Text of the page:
Locking Diff. T1N What's it take to do?


Starting build on 05 2500 Sprinter Camper Conversion. I was thinking of how to make this thing more off road (more like dirt road capable.....open diffs. can get stuck in a puddle) capable. Does anyone know of a good solution for installing a locking diff. for the back of this thing?

Thank you


Well-known member
Flip the ASR switch. Designed to unstick you from puddles.


Well-known member
A locking rear differential would disable some of the best safety features in your Sprinter.
You have ASR (Anti-Skid Recovery) which will straighten you out if you start to spin
take a corner too fast and have the rear wheels break loose.
It does this by sensing (with an accellerometer) when the Sprinter is deviating from
rear wheels tracking behind the front wheels and applies the service brakes on the wheel
or wheels that will straighten you back out ad prevent loss of control.
It really works.....don't ask how I know this.
Adding a locking differential would be totally in conflict with the OEM safety and traction
control systems.
If you are getting stuck in puddles or wet grass, and are using the OEM Continental Vanco
Four Seasons tires, the problem is the tires, not the vehicle they are supposed to move.
Get a set of Michelin Defender LTX AT-2 (on/off road All Terrain tires) and your traction will
improve significantly.
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New member
Starting build on 05 2500 Sprinter Camper Conversion. I was thinking of how to make this thing more off road (more like dirt road capable.....open diffs. can get stuck in a puddle) capable. Does anyone know of a good solution for installing a locking diff. for the back of this thing?

Thank you
You have to realize you are asking people who think Mother Mercedez is the be all, end all of commercial vehicles.

I'd love a locker, but sadly I don't think any (or many) options exist.

I already have aggressive AT tires. I drive wherever the roads take me. From remote back country roads to 10" snow covered roads in our back 40 to go dirt biking. It's impressive what an unlocked vehicle with a heavy front end can do, but having a locker would be security for sure. You don't lock up an axle and worry about stability, ABS, etc. It's there for a specific use only.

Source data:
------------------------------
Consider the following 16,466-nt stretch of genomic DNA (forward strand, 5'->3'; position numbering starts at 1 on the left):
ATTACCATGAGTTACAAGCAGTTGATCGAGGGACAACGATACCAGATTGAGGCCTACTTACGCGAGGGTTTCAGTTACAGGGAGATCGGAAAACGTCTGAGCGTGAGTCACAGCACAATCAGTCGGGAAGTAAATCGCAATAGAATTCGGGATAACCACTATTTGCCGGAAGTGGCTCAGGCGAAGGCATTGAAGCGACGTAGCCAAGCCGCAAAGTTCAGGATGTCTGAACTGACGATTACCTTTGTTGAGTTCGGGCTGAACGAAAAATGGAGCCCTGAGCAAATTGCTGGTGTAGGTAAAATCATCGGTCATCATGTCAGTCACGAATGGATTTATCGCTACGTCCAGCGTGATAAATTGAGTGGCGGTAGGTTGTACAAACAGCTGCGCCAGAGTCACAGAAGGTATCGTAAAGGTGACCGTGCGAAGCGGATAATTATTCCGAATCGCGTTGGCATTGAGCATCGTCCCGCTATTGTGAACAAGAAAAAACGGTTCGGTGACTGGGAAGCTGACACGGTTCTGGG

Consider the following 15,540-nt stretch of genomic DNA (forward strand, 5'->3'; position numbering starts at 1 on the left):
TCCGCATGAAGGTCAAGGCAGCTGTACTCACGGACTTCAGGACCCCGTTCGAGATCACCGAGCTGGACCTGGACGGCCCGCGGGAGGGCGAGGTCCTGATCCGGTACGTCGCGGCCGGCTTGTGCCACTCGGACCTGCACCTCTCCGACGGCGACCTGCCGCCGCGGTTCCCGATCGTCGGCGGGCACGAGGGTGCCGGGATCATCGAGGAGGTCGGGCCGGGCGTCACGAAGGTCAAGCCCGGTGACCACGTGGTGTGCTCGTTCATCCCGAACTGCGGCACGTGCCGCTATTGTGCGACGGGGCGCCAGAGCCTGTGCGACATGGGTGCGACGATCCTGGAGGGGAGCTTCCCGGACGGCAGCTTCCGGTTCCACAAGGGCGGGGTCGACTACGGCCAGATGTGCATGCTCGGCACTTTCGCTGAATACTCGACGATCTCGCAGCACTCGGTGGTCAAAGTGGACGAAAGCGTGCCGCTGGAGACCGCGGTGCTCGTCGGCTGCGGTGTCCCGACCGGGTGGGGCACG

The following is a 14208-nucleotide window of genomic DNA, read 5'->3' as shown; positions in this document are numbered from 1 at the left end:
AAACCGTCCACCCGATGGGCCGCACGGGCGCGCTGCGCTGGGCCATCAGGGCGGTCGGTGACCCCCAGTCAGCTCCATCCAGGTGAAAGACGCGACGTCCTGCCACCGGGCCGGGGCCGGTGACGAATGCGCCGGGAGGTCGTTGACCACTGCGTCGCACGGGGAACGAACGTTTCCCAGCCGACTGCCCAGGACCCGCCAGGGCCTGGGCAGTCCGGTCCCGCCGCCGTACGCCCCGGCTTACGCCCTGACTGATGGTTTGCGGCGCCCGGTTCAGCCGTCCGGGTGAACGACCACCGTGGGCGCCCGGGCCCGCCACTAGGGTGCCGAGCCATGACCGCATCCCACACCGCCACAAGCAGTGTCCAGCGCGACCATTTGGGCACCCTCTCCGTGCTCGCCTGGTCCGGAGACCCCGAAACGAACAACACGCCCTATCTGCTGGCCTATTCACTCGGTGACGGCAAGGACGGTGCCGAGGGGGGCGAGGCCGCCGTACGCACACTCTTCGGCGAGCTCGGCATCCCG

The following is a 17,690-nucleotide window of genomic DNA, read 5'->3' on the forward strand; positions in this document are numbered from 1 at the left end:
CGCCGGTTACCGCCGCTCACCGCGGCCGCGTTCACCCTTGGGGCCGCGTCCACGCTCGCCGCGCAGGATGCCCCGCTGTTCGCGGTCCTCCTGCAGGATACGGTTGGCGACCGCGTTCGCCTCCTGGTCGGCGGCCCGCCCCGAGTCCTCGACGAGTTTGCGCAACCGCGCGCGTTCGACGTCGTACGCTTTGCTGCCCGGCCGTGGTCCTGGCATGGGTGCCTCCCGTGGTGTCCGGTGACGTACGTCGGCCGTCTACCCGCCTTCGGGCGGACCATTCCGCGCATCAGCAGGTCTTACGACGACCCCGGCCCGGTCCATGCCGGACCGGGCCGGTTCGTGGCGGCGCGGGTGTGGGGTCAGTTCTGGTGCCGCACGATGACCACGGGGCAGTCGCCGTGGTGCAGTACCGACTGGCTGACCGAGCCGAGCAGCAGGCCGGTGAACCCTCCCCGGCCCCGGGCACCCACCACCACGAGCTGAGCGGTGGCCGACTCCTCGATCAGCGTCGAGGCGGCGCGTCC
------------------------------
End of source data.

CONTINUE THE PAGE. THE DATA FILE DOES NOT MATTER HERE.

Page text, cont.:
I drive a lifted and locked 4runner as well. You can go from stuck to flip a switch and drive out with a locker. And that's with a vehicle that will flex like crazy. The van lifts a tire going over pebbles in comparison, the main downfall of using the van in demanding situations. As soon as that tire lifts, the van loses all drive. Locker would fix that.


Active member
When one back tire spins the brake for the other rear wheel gets activated and both tires will spin.

Why the need for a locker?

I find that when roads get rough I get notably annoyed by driving down a severely crappy road before the sprinter is not capable of driving down the road.


New member
Yes, the "Anti-Skid Recovery" is designed to prevent wheel spin, which represents loss of traction. This is a very smart design for typical on-road slipping scenarios, when both wheels have enough surface contact. But if the terrain is challenging enough, such as when one wheel is lifted (such as in the typical off-road, crawling over rocks scenerio) or sometimes in snow/mud (where a little wheel-spin can be helpful to dig till there is traction), the ASR system will simply prevent the van from moving no matter how much you rev the engine, because it's designed to brake any slipping. Even backing up my driveway with a little wet leaves and mud I've found that turning off ASR allows me to crawl up it with better control (vs the ASR stopping the van and losing momentum as soon as it senses slip). Momentum can be a key ingredient to getting through low-traction scenarios, and ASR braking sometimes prevents this.

As Shibby explained, a locking diff will mechanically force both wheels to spin at the same time, which has much better results in off-road or more challenging scenarios because it equalizes torque across drive wheels, allowing them to push the vehicle from either wheel where traction is found.

For my purposes I would consider a rear diff lock upgrade over a full 4x4 conversion. Has anybody in the US had any success with this?
After seeing a former roommate with his Toyota truck having a dashboard activated rear locker button years ago, I have hoped for the same ever since.